Daley and three other members attended the Aug. 11 torch march at the University of Virginia, and Daley admitted in a 2018 Facebook conversation that he "hit like 5 people," according to the factual basis document. During his testimony on Tuesday, Christopher Cantwell identified Daley in a video depicting the two men involved in the assault on counter-protesters who were surrounding the Thomas Jefferson statue.

The Rise Above Movement members showed up in downtown Charlottesville on the morning of Aug. 12 with their hands wrapped in athletic tape. Pushing through a group of counter-protesters to get to Emancipation Park, "RAM members collectively pushed, punched, kicked, choked, head-butted, and otherwise assaulted several individuals, resulting in a riot" according to the factual basis document. Daley acknowledged by signing the factual basis document that he grabbed, punched and kicked four different counter-protesters during the melee. In one instance, Daley grabbed a counter-protester, and he and Kline together threw her off the sidewalk.

"Was there a moment on Aug. 12, when you choked a counter-protester and you and Elliott Kline threw her off the sidewalk," plaintiffs' counsel asked Daley after showing him video of the incident.

Daley invoked the Fifth Amendment to avoid self-incrimination.

"She has blood streaming down the side of her face," plaintiffs' counsel said.

"It would appear so," Daley agreed.

The plaintiffs' counsel asked Daley if he agreed that "the violence that you were a part of" at Unite the Right "was not self-defense."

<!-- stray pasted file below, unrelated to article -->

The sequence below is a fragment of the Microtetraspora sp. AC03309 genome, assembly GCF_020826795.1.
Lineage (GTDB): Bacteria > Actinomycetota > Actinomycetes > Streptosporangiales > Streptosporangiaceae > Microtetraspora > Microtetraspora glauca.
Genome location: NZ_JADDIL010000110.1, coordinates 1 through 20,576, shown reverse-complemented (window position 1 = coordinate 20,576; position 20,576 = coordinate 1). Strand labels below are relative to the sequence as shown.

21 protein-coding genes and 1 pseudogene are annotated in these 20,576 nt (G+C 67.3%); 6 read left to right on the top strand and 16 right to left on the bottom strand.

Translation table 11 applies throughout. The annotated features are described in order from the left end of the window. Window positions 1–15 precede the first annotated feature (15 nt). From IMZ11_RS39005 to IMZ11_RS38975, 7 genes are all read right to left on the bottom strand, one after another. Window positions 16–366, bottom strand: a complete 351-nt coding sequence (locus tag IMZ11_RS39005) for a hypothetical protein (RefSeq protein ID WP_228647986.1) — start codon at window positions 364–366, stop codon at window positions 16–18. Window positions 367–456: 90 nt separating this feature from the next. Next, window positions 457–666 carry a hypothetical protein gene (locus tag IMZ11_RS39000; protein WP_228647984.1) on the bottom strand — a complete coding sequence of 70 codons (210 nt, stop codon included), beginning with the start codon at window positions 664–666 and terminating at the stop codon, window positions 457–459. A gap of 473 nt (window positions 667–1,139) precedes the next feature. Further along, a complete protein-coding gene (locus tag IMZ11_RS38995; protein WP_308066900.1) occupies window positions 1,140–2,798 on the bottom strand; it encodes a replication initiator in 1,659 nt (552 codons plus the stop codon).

"I'm required by the terms of my plea agreement to say this, and yes, it is true," Daley replied.

During his testimony, Cantwell played a video that he recorded of a so-called "leadership meeting" prior to the Aug. 11 torch march, highlighting his efforts to promote cooperation with law enforcement. In the video, Kessler can be heard informing the group that news of the planned torch march had leaked, and they should decide whether they wanted to go through with the plan.

"If we're going to do it at all, I want the cops involved," Cantwell said.

Cantwell's recording of the leadership meeting and Gorcenski's livestream video of the torch march — both offered as evidence by Cantwell — captured Kline giving the marchers instructions for volunteers to form an outside "security" flank on either side of the torch march. If they saw counter-protesters, Kline instructed, the security volunteers should move between them and the torch marchers.

During cross-examination, Cantwell identified Kline giving another set of instructions during the leadership meeting.

"At five o'clock we're going to start bussing people over," Kline said. "Anyone who is a fighter needs to be here at 5 a.m."

Defendants are expected to finish making their case tomorrow, and the parties agreed they will give closing arguments on Thursday. The trial is scheduled to run through the end of the week, and Judge Moon expressed concern that the jury might not have enough time to deliberate.

"I don't want the jury to rush through to get through this thing on Friday," he told the parties. "I think the jury's going to be tired and want to get out of here."

The plaintiffs agreed to cut their closing argument down to two and a half hours to keep the trial on schedule. The defendants will have three and a half hours, to be divided between five lawyers, along with Spencer and Cantwell as the two pro se defendants.

Alluding to the way the defendants have undercut one another during the trial, Cantwell complained that the allotment of time puts the defendants at a disadvantage.

"I don't think all the defendants are similarly situated as the plaintiffs," he said.

Judge Moon disagreed, noting that the plaintiffs have to talk about individual damages.

"They have one theory to pursue," Cantwell said.

By Jordan Green

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Charlottesville Christopher Cantwell Richard Spencer Unite The Right